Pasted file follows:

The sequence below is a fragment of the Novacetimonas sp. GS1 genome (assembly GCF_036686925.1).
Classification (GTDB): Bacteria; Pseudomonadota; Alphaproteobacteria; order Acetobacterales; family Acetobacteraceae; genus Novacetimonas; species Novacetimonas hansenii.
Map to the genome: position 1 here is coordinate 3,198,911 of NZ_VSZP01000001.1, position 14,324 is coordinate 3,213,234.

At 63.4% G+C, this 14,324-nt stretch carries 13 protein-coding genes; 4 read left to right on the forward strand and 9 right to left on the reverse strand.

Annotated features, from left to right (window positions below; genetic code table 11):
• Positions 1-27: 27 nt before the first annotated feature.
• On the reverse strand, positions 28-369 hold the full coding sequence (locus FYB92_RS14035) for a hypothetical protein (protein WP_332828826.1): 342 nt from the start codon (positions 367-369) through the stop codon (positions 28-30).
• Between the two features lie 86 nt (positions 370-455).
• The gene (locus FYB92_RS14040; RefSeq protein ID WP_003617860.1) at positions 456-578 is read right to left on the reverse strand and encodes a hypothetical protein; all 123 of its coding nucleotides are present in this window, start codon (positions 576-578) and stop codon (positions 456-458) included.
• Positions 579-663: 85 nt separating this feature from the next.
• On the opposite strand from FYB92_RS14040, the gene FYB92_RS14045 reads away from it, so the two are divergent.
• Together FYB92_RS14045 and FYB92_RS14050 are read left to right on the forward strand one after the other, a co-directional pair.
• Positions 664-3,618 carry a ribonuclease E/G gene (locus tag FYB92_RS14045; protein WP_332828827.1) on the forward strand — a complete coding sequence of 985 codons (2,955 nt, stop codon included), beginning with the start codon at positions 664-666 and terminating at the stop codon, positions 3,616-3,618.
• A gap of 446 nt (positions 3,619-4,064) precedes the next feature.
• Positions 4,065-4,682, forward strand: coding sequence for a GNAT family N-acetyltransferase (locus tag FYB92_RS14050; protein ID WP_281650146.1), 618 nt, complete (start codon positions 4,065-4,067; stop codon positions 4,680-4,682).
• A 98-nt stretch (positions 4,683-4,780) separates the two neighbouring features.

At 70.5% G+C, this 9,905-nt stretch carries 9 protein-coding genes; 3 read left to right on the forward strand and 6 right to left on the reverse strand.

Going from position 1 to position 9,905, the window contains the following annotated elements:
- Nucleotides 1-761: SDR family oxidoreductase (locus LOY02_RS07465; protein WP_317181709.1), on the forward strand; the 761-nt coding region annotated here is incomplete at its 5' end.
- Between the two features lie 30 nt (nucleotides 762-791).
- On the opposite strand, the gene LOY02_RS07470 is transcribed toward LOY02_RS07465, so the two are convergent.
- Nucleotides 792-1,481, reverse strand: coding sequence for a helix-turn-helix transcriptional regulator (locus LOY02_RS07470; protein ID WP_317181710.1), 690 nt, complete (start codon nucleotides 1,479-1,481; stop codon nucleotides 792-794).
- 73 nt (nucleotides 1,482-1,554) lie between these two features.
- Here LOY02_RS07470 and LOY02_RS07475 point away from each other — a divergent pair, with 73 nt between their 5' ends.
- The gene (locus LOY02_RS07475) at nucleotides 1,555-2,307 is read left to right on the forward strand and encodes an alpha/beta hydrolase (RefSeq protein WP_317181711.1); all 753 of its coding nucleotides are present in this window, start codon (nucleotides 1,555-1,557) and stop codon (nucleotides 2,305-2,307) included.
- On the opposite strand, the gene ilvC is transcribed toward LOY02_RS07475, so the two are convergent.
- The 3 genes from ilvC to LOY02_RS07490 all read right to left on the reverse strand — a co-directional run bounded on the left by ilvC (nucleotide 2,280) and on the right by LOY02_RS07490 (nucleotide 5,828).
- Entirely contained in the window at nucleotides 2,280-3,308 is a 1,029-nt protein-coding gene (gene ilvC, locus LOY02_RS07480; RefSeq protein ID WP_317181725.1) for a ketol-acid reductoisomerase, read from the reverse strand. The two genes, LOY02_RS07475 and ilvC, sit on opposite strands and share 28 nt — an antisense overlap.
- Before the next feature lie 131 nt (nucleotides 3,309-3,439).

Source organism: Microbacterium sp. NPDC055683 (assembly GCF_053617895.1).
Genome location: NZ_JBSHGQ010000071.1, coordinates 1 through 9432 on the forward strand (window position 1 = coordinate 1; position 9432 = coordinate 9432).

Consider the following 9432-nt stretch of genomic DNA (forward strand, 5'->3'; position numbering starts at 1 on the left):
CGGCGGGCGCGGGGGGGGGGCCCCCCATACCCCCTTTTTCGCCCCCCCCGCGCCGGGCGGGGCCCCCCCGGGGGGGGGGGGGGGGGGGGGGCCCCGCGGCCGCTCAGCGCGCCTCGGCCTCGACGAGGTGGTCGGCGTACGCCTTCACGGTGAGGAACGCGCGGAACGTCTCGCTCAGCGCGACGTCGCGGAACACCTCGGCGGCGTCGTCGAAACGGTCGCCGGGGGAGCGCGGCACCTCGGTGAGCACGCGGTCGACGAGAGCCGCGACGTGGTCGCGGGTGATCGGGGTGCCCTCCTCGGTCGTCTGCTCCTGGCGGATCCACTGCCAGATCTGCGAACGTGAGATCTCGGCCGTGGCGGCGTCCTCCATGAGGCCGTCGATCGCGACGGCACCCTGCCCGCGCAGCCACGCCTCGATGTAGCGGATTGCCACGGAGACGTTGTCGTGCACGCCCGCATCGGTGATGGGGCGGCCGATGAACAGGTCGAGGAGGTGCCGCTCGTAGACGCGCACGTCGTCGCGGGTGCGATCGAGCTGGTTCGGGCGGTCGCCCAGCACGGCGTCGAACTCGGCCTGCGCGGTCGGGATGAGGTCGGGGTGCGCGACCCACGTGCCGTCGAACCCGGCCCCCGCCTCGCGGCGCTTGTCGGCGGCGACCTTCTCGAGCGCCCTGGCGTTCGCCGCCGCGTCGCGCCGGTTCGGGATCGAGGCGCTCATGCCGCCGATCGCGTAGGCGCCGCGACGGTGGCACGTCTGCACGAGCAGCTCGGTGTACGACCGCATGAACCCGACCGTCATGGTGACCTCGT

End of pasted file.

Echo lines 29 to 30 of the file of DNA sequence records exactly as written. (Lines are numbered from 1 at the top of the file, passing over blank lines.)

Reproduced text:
- Before the next feature lie 131 nt (nucleotides 3,309-3,439).

Source organism: Microbacterium sp. NPDC055683 (assembly GCF_053617895.1).